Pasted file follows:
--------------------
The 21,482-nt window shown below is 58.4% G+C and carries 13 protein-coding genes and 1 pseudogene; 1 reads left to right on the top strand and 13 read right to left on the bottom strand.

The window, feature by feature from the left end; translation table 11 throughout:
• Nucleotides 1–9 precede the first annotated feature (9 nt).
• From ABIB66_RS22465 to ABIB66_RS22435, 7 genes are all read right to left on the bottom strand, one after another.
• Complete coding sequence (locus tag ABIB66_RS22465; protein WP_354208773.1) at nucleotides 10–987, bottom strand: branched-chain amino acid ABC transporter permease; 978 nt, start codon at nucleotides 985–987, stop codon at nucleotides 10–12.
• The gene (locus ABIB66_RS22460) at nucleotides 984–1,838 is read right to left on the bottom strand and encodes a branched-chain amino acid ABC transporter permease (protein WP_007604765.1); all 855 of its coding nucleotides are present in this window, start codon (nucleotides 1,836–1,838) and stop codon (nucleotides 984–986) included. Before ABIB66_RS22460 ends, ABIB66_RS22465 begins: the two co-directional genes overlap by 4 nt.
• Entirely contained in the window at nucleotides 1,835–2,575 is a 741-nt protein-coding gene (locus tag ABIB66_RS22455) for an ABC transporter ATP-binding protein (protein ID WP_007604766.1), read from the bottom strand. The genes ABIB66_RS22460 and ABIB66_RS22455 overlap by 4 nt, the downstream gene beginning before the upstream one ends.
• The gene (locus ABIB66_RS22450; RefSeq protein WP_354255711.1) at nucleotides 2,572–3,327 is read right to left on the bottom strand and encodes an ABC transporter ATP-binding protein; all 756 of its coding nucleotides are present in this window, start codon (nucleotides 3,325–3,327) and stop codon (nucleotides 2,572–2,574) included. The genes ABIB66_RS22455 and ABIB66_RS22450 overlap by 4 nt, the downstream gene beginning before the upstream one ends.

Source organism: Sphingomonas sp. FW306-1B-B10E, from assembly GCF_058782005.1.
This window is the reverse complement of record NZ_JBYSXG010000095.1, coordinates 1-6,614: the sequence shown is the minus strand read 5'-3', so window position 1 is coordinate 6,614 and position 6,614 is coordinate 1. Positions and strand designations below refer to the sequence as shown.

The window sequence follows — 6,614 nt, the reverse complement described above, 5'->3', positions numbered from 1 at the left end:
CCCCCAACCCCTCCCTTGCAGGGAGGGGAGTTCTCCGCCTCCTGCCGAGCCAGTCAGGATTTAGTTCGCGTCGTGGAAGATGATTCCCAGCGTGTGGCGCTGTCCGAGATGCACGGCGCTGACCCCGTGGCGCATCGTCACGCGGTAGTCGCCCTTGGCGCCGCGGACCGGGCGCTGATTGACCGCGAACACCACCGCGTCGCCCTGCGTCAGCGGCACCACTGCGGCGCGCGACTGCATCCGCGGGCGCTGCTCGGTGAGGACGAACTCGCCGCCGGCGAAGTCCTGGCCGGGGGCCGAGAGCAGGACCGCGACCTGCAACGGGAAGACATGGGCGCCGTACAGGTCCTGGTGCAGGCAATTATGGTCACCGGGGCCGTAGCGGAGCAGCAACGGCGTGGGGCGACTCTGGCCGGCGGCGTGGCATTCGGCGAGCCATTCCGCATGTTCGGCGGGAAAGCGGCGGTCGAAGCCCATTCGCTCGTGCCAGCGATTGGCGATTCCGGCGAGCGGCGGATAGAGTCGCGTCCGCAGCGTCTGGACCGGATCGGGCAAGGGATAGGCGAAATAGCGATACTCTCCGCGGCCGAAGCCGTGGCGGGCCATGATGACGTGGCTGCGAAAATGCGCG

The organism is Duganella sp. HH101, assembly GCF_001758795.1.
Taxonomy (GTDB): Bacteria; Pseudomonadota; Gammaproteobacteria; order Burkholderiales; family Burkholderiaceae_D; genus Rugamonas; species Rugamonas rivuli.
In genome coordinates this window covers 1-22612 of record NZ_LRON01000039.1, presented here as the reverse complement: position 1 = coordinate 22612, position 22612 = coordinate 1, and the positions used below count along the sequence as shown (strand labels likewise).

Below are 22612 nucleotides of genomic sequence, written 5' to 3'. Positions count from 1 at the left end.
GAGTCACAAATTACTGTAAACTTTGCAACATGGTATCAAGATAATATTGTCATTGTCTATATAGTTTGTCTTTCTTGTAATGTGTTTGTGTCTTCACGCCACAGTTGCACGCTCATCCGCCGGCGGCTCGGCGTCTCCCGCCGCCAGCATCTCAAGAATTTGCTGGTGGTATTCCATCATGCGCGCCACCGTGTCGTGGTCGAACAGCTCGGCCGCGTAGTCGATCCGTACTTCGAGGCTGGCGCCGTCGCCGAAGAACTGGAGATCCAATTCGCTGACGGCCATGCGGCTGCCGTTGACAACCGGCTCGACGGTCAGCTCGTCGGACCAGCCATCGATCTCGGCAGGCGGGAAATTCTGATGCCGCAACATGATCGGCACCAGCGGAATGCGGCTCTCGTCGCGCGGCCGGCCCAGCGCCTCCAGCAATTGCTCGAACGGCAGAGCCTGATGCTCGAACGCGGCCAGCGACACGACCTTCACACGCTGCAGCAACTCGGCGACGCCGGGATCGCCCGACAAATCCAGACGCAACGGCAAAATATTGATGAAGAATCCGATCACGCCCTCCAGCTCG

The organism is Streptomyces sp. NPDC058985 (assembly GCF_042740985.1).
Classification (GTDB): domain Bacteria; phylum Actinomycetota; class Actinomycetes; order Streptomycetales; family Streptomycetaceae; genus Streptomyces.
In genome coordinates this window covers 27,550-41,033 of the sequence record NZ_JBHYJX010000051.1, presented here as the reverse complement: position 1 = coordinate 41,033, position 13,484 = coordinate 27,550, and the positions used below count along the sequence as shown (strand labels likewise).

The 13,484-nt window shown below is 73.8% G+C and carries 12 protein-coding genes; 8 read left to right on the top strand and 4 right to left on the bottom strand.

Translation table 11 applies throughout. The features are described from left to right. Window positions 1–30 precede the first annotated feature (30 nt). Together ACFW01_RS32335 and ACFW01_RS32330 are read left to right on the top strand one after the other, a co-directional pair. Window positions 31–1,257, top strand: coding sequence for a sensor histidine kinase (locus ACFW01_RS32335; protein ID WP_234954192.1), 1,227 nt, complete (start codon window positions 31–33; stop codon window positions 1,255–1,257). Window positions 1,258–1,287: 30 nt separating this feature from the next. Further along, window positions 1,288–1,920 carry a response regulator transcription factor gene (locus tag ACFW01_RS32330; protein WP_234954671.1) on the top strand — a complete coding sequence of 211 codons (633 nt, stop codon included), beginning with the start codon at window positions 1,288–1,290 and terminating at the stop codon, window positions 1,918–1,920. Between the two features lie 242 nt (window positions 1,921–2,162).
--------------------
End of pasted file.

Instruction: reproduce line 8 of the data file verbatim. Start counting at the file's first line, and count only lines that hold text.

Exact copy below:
• The gene (locus ABIB66_RS22450; RefSeq protein WP_354255711.1) at nucleotides 2,572–3,327 is read right to left on the bottom strand and encodes an ABC transporter ATP-binding protein; all 756 of its coding nucleotides are present in this window, start codon (nucleotides 3,325–3,327) and stop codon (nucleotides 2,572–2,574) included. The genes ABIB66_RS22455 and ABIB66_RS22450 overlap by 4 nt, the downstream gene beginning before the upstream one ends.